- To provide more resources to the social welfare system to better tackle poverty;
- To standardize and improve ant-trafficking responses across the UK; to adopt a national strategy to combat all forms of violence against women; to sign the Council of Europe Convention on Preventing and Combatting Violence Against Women and Domestic Violence;
- To withdraw the reservation on the OP of the CRC concerning children in armed conflict, and to ratify the third OP to the CRC concerning communications; to fully incorporate the provisions of the CRC into domestic law;
- To consider raising the age of criminal responsibility for minors; to ratify the First OP to the ICCPR; to reconsider the position about the continued legality of corporal punishment of children;
- To take measures to improve prison overcrowding and improve conditions for detainees;
- To adopt legislation restricting detention of territory suspects without charge and ensure the illegality of such detention and to continue efforts to ensure that “secret evidence” was only used in cases where there was a threat to public security;
- To accede to the Convention on Enforced Disappearances and set up a timetable in that regard;
- To ensure that enquiries be carried out immediately and thoroughly for allegations of acts of torture by members of the British armed forces; to conduct independent investigations into all allegations concerning detention facilities in Afghanistan and Iraq;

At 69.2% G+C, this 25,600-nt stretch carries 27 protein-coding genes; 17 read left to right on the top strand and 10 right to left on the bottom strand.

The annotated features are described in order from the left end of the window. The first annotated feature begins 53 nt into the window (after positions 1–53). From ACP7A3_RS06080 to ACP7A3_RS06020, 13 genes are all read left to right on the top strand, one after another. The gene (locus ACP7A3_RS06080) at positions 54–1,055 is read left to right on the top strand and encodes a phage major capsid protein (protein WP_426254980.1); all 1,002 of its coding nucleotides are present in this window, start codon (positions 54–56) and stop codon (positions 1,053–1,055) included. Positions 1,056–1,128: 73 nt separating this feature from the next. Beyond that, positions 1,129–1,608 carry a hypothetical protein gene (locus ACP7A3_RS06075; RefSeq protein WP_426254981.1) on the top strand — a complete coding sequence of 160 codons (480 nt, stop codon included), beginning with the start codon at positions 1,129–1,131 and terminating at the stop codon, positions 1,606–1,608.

- To put an end to racial profiling in combatting terrorism; to implement the recommendation of ECRI to continue to monitor hate crimes;
- To take all measures to combat prejudices and negative stereotypes, which may lead to racial discrimination or incitement to racial hatred, including against Arabs and Muslims; to strengthen data collection and maintain disaggregated data to better understand the scale of hate crimes.
Adoption of report of Working Group
The adoption of the report of the UPR Working Group on United Kingdom of Great Britain and Northern Ireland is scheduled to take place on Wednesday, 30 May 2012.
The troikas are a group of three States selected through a drawing of lots who serve as rapporteurs and who are charged with preparing the report of the Working Group on the country review with the involvement of the State under review and assistance from the OHCHR.